Using Direct Mail to Reach Prospective and Current Customers
BY Kimberly McCall
Direct mail has become a huge advertising and marketing vehicle. Although referred to as "junk mail" by many of us who have our boxes stuffed daily with flyers for pizza and oil changes, direct mail can be a viable part of your marketing plan if used correctly.
As with any advertising, the key is to create a message or offer that benefits your current and prospective clients. For example, I regularly recycle at least five mailers per day without even looking at them. However, there are those offers that I regularly read and use. These offers are usually from companies I already do business with, such as Pier One, Filene's, or US Air. It is important before launching a direct mail campaign that you keep prospects' needs top of mind.
Because direct mail has become so (relatively) inexpensive and ubiquitous, some well-meaning advertisers use it frequently with little or no results. I've talked to clients who are dubious about using direct mail again because they got less than a 1% return on a previous mailing. This low return is unacceptable for the small businessperson without the resources to dump millions of mailers. The good news is that I have seen mailers get a 40% return if targeted well.
If you've made the decision to pursue direct mail as part of your marketing plan, keep the following in mind:
The list is the thing. Without a targeted list of people to receive the mailer, you are wasting your time and cash. There are many ways to compile a qualified list, as simple as putting it together yourself from all your contacts and prospects. You can also buy lists from a mail house or list broker, your local chamber of commerce, and other professional groups. When buying from a list broker, beware! Although there are many reputable list brokers and mail houses, do some research before selecting one. (Be particularly aware of any list brokers on the Internet -- this is definitely a service to buy locally.) A list is only as good as the company that maintains it. Information needs to be updated constantly. Ask mail houses where they buy names and how often the list is updated or "merged and purged." Once you have settled on a list broker, there are infinite ways to target your mailer, including income, sex, marital status, age, and hobbies.
Carefully craft your message. Are you disseminating information (you've moved, expanded, changed names, etc.) or are you trying to bring in traffic? Make sure you have a strong offer (10% off is usually not a sufficient draw, unless you are targeting hard-core current customers - a negligible savings is not enough to motivate new customers.) Make sure that you are presenting the offer in a way that is consistent with your client base (an upscale jeweler would not use a postcard -- more likely a conservative sales letter). Don't forget to include all pertinent info such as hours, location, phone number, and Web site address -- a small map is usually a good idea as well.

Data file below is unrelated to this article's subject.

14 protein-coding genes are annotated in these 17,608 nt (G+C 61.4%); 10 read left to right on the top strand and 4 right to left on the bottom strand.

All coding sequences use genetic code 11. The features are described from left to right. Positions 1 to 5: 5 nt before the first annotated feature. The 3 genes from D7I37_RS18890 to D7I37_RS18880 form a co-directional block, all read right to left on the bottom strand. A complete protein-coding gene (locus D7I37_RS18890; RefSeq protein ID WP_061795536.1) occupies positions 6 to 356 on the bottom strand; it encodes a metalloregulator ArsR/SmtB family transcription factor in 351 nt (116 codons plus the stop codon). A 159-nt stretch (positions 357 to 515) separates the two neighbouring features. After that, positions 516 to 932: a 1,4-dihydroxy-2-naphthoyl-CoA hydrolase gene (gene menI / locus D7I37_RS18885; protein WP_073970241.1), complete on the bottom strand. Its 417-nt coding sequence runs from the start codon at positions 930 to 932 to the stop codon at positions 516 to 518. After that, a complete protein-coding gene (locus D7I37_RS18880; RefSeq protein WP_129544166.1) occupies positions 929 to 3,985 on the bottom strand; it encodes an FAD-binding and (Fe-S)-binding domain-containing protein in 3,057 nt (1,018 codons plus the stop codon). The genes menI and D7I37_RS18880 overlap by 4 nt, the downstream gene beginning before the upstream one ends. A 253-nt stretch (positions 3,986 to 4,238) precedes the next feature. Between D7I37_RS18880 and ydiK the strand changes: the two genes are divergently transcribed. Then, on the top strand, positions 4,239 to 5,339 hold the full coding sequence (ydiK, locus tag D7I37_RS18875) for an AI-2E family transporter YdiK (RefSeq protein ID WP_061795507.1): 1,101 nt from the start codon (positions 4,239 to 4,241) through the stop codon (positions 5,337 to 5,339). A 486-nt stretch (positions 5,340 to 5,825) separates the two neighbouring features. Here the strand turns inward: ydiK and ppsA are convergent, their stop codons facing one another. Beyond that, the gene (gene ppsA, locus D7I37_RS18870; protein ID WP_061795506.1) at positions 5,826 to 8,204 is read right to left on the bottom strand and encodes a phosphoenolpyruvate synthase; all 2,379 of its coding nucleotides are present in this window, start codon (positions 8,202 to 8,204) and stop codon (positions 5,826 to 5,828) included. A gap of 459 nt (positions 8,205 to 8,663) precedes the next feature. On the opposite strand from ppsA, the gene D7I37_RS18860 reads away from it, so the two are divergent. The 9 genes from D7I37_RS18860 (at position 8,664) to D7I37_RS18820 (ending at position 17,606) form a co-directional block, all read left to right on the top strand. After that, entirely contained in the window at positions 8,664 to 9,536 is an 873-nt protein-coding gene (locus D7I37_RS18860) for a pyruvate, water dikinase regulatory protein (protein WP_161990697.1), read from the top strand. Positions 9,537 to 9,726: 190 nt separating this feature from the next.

Work with a professional to create the mailer. Work with a graphic designer (many mail houses offer this service) to create an appropriate look and feel for the mailer. Some artists will steer you away from copy-dense pieces, but don't shy away from a lot of copy if your product or service calls for description. Don't skimp on postcard or letter stock -- cheap paper will connote a cheap product. Check your mailer with a microscope for typos and erroneous information. You will only have a moment to make a strong impression. Make sure that your message is clear and the call to action obvious.
Consider the timing of the drop. If you are in retail and offering an item at a discounted price, ensure that you will have plenty of stock to meet demand. If you are offering a service such as an oil and filter change, staff up enough to meet demand on Saturday morning. (It's a sad thing to bring in customers for the first time, only to keep them waiting and frustrated -- they'll never return.) If you are a restaurant offering a special, you may consider dropping the mailer just before the weekend. Also take into consideration the lifestyle of your clients. If you have an upscale boutique with affluent clients, you may not want to drop any mailers in July or August, when many people are away on vacation. Beware of Christmas/Hanukkah unless you are selling gift items.
Prepare to track all responses. Unless you diligently track your responses, you are not getting your money's worth. Knowing what you did right and wrong is invaluable for planning your next mailer. Tracking can be very simple -- keeping a tally of all coupons redeemed, etc.
Capture information about those who respond. When you do attract new customers, make sure you know who they are. There are several ways to do this. One of my clients has a "guest book" at her counter, and all her salespeople encourage buyers to sign it to receive advance notice of special sales. You may even want to offer a small incentive for people to leave their name and address -- perhaps a drawing for free merchandise or dinner at a nice restaurant.
Evaluate all information before dropping your next mailer. Who responded, who didn't, how long it took for response, any feedback you or staff received on offer. This research will be an immense help in developing your next offer.
Note: If you are doing your own mailings: the post office offers free direct mail kits that are very helpful. Make sure you are aware of all postal regulations and specs before you invest your time and cash in a mailer. If you are doing your own bulk mail piece, be prepared to do due diligence learning the ropes -- bulk mail can be a daunting task if you aren't prepared. Keep in mind the weight and size of your mailer.